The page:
Shop lighting gets update
By DANA SCHWEITZER
With winter approaching, the farm shop is a prime location to finish projects.
Exactly one year ago, the Iowa State University Armstrong Research Farm in southwest Iowa updated its shop lighting, and Randy Breach couldn’t be happier. “It’s been a year since we upgraded, and I still enjoy walking through the door and seeing those new lights flicker on,” says Breach, agricultural specialist at the Armstrong farm. “The overhead fixtures and brighter workbench lighting are a welcome change for anyone doing machinery maintenance here in the farm shop during the winter.”
The new workbench lighting is a combination of energy-efficient fluorescent and LED fixtures. Guidelines from the ISU fact sheet “Indoor Lighting for Livestock, Poultry and Farm shop Facilities” recommends a light output of about 100 lumens for shop workbenches. At the workbench surface, the new fixtures are providing about 95 lumens on a cloudy day, more when it’s sunny.
Maximize energy savings
To maximize energy savings, the new fixtures were fitted with motion sensors so the lights automatically turn off when the shop is empty. The LEDs were selected because they perform well in cold weather. Their light output typically increases as the temperature drops. They are also designed to save energy by providing more lumens per watt than the previous tube fluorescent fixtures.
“I can’t say enough about the improvements to the lighting in the shop,” says Breach. “The new light fixtures have made a big difference for everyone here at the farm.”
The updated lighting offers many benefits, but dust is still the enemy of any light fixture. “Dust, humidity and fluctuating temperatures can shorten bulb life and reduce output from light fixtures over time,” says Jay Harmon, ISU professor in ag and biosystems engineering. “Since lamps and fixtures on the farmstead are often exposed to humidity and other extreme conditions, maintenance and cleaning can extend their use.”
Keep dust away
As you finish up your tasks to winterize the farmstead, be sure to clean light fixtures and wipe down windows, advises Harmon. This will not only brighten up your buildings, but also extend the life of your lighting.
“Harvest creates a lot of dust that may obscure the surfaces of skylights, windows and light fixtures found in and around farm buildings,” says Harmon. “To maintain a safe, well-lit working environment throughout the year, try to keep those surfaces clear of dust.”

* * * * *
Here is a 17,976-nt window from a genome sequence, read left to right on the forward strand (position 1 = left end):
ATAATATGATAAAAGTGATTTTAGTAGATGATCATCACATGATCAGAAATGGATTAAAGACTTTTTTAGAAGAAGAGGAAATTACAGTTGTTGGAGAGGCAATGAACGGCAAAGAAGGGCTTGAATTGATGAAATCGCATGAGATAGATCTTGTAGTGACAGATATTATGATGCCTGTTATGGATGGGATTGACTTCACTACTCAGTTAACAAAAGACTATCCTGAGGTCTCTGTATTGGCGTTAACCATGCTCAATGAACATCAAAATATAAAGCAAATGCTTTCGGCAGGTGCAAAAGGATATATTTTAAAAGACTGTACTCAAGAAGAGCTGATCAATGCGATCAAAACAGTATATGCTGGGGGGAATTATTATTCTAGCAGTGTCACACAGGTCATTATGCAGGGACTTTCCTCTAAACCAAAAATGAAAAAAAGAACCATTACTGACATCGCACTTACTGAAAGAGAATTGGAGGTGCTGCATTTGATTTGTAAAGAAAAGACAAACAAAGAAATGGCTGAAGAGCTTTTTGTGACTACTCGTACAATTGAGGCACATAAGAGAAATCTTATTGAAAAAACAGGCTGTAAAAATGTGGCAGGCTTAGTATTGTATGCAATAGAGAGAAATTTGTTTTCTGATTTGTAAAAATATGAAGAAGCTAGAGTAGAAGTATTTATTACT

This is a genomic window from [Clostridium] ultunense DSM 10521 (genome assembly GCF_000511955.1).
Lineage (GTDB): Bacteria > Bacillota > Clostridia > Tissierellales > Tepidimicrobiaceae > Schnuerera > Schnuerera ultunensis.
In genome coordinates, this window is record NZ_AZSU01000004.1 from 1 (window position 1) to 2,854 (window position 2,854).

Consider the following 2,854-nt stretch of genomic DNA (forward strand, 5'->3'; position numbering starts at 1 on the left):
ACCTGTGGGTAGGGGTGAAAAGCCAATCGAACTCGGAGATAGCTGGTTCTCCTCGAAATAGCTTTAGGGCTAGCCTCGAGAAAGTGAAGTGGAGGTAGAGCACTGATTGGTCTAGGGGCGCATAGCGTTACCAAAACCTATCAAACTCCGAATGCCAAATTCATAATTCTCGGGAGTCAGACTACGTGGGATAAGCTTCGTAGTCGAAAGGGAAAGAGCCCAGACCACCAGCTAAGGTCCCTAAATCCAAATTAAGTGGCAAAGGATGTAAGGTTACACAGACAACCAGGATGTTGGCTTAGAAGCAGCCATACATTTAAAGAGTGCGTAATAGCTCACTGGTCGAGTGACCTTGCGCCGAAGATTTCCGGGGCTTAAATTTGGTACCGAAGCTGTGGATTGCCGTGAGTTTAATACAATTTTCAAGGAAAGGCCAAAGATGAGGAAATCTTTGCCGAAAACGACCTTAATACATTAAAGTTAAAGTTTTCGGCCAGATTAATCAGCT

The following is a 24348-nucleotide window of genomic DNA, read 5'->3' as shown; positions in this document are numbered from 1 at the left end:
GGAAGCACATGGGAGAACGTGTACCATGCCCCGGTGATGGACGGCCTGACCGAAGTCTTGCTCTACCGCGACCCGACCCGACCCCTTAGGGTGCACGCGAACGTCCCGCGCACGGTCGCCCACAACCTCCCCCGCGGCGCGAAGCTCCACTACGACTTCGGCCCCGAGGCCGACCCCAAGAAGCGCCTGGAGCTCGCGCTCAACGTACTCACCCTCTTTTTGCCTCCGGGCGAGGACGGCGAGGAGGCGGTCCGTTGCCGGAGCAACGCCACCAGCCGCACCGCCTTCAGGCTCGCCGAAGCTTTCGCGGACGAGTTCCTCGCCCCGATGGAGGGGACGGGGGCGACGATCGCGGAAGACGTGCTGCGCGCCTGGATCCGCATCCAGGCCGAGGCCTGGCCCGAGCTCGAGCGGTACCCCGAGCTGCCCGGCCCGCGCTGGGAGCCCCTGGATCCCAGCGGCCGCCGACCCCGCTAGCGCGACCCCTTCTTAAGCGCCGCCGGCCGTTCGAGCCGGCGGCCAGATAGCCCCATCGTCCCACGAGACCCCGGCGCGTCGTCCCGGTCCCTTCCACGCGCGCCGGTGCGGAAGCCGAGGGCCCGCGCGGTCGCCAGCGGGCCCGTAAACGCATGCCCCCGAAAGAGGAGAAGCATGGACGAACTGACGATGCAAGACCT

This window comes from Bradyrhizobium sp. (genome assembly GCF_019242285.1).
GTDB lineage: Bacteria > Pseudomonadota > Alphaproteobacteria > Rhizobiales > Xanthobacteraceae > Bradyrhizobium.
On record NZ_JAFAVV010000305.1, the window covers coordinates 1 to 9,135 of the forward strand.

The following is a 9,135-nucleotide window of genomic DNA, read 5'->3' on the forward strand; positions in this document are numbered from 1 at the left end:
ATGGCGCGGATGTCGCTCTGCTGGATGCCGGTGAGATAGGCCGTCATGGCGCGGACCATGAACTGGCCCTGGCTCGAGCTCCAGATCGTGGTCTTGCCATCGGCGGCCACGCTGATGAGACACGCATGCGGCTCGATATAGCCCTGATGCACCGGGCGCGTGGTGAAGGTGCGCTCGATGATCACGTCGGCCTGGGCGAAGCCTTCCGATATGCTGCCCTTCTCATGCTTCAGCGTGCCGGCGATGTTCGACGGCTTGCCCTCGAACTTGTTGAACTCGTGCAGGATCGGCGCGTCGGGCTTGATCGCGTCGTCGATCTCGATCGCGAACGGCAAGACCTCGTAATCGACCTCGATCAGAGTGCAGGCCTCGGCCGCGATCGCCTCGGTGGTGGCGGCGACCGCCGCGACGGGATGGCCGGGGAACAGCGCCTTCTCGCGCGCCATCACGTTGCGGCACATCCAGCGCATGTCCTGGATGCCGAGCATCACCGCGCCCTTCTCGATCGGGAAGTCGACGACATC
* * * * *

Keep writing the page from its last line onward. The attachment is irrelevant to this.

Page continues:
When possible, Harmon recommends keeping fixtures and bulbs clean to reduce potential damage from overheating and to improve light output. This will maintain the efficiency of your lighting and minimize costs over time. Cleaning the surfaces of windows and skylights will also maximize any available natural light.
Do you plan to update?
If you have plans to update your own farm lighting, be sure to follow electrical codes and hire a licensed electrician, if necessary.
Look at the cost, maintenance and rated life of different fixtures and bulbs before making your final choice. Remember to ask your local electric utility provider about available rebates, too.
For more information about lighting and energy efficiency all around the farm, visit farmenergy.exnet.iastate.edu or follow @ISU_Farm_Energy on Twitter.
Schweitzer is the program coordinator for ISU Farm Energy.
WELL-LIT WORKBENCH: Randy Breach is better able to see what he’s working on, thanks to the new lighting. “Good lighting provides a safety benefit, too,” he points out.
METER READINGS: Using a light meter to measure how much light you are getting in an area compared to what you need is helpful. ISU Farm Energy has a fact sheet with information on lighting recommendations for different areas around the farm.
DO IT RIGHT: An electrician from Brown Electrical installs new light fixtures that are equipped with motion sensors to turn the lights on and off automatically at the ISU Armstrong Farm in southwest Iowa.
This article published in the December, 2015 edition of WALLACES FARMER.
All rights reserved. Copyright Farm Progress Cos. 2015.